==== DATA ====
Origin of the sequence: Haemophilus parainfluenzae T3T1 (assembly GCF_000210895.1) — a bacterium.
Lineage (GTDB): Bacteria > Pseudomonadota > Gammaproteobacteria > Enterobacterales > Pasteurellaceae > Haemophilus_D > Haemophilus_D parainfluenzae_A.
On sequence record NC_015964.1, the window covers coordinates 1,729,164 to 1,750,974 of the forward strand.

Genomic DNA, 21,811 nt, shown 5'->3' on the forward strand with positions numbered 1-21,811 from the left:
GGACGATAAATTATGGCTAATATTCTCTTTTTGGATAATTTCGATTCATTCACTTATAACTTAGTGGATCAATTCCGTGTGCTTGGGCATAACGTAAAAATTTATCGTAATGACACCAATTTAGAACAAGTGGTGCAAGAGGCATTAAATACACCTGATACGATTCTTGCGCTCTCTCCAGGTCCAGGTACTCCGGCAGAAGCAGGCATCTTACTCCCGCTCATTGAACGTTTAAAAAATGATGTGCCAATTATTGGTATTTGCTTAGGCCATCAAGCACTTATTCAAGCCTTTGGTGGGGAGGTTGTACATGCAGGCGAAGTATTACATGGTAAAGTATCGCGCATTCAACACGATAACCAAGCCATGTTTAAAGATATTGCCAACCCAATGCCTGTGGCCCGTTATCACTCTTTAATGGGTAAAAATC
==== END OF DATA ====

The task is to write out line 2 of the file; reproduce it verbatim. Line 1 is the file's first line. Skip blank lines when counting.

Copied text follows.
Lineage (GTDB): Bacteria > Pseudomonadota > Gammaproteobacteria > Enterobacterales > Pasteurellaceae > Haemophilus_D > Haemophilus_D parainfluenzae_A.